Crude oil dives on oversupply problem
Crude oil futures on NYMEX saw a figure as low as $75/bbl on Tuesday’s intra-day trading, before paring some of the losses, upon the news that Saudi Arabia cut its official prices for crude exports to the US market as per the pricing service of ChemOrbis. This pulled US oil prices to a 4-year-low amid widespread concerns about the persistency of the bear market.
What has triggered the continued downward trend of the oil market is the soaring output in the US. The largest oil importer, the US, is not importing as much as before due to the improvement in supplies from shale gas. According to Bloomberg, oil imports from Saudi Arabia have been down to around 670,000 barrels per day recently from the past 4-5 years’ imports of 1 million barrels per day, which needless to say pushed Middle Eastern oil suppliers to reduce their prices. The US is now facing the highest output of oil at around 9 million barrels per day in more than three decades.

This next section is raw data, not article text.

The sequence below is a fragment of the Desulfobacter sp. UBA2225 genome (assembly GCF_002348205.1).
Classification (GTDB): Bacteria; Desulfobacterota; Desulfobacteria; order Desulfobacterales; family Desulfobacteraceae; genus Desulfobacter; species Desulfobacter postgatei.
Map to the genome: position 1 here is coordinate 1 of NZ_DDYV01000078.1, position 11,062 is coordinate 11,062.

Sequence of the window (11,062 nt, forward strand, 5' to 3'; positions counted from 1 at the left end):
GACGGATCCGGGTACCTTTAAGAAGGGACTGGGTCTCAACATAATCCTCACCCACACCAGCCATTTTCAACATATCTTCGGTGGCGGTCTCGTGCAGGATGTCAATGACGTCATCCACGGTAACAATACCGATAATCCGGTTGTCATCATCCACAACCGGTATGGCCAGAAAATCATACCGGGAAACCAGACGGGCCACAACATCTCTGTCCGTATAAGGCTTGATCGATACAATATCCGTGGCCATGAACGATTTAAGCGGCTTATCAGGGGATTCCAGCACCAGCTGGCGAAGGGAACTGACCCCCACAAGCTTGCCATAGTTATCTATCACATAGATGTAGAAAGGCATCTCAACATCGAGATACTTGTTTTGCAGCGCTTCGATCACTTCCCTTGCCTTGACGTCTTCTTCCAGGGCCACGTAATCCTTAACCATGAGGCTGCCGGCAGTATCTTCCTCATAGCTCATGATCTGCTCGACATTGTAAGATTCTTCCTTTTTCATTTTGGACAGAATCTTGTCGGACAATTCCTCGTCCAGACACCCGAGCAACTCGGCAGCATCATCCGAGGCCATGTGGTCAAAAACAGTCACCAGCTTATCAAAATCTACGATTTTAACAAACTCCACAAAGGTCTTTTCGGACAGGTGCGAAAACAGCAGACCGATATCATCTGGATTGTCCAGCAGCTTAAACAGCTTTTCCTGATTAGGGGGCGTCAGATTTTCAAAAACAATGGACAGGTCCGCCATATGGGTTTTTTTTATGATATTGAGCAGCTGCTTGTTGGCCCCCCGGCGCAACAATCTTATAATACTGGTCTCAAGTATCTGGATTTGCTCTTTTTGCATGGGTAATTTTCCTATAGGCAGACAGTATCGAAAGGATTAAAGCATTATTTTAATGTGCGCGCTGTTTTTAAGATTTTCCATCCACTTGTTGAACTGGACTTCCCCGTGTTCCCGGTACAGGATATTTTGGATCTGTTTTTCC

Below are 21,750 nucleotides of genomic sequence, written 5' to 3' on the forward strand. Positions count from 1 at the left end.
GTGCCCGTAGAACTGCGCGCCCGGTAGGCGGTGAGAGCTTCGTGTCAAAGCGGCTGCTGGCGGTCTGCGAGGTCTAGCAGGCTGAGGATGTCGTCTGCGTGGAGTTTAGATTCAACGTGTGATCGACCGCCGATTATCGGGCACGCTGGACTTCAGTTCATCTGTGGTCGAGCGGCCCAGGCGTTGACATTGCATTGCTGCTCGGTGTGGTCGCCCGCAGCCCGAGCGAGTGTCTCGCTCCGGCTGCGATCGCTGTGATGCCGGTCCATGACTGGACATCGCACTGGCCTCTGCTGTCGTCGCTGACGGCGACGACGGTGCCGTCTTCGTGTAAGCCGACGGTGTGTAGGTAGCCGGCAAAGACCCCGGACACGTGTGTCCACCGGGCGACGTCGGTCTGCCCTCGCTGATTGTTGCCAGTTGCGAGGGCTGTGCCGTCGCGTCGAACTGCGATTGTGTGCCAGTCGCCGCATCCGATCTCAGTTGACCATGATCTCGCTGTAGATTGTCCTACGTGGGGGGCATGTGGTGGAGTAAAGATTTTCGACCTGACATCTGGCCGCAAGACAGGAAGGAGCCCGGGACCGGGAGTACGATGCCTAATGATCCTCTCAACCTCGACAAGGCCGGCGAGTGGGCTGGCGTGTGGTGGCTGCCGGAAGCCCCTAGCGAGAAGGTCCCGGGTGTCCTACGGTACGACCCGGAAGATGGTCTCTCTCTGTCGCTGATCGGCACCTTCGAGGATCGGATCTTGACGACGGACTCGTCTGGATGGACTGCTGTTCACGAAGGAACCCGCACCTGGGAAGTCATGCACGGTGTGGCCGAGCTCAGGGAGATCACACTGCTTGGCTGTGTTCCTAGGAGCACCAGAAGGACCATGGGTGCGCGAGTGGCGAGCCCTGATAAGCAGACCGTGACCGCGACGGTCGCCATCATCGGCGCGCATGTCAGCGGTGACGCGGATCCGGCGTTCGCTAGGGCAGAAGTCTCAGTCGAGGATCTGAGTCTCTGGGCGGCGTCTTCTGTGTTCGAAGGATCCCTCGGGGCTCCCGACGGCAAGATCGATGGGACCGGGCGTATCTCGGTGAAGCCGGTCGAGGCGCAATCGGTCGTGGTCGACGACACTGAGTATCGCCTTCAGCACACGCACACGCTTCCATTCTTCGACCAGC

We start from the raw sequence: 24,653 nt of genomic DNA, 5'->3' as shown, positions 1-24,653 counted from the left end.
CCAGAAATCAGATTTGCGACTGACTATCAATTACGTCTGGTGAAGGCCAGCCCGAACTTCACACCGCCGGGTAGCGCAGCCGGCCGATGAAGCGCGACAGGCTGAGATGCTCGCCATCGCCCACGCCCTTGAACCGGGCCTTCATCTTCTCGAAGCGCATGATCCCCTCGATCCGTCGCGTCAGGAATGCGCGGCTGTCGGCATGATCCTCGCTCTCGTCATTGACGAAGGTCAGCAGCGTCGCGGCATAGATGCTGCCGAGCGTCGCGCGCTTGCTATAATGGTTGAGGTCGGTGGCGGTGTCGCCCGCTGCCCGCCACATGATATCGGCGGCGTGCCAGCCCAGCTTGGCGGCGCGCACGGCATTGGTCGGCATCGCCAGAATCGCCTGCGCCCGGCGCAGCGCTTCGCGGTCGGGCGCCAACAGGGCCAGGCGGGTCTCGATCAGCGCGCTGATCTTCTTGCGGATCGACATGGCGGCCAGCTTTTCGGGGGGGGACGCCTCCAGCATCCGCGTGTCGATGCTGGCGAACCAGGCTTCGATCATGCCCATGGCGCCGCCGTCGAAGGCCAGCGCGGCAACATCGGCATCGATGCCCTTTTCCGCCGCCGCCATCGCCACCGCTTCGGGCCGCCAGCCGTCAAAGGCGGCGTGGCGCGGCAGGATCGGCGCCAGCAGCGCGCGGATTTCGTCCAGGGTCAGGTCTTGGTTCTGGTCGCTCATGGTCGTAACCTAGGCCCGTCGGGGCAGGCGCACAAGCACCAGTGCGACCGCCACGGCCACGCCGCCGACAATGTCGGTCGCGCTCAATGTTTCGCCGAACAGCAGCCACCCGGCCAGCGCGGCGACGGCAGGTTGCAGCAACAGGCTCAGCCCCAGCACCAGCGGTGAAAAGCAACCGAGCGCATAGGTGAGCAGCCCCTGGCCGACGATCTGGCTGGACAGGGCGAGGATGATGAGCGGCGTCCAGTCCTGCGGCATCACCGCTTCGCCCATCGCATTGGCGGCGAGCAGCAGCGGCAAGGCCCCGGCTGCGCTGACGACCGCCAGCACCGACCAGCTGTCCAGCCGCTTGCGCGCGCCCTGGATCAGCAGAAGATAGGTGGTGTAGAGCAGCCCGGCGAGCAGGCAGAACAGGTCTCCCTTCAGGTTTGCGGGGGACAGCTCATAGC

On top of this, OPEC has continued to ignore the calls to cut output so far while the economic outlook is not so strong, particularly in Asia and Europe. China and India are not growing as fast as before while the economies of Germany and France face stagnation or even contraction.
OPEC, which meets around 40% of the world’s oil supply, is scheduled to discuss output policy at a meeting in Vienna on Nov 27. The group has not changed its target of 30 million barrels per day since January 2012. All eyes are on this meeting as players think that only a decision to reduce supplies may stop this downturn. This move should be led by the largest member of the group, Saudi Arabia, they argue.
According to ChemOrbis, Brent crude also followed the losses of the US oil market with prices seeing as low as $82/bbl on Tuesday, the lowest settlement of the past four years.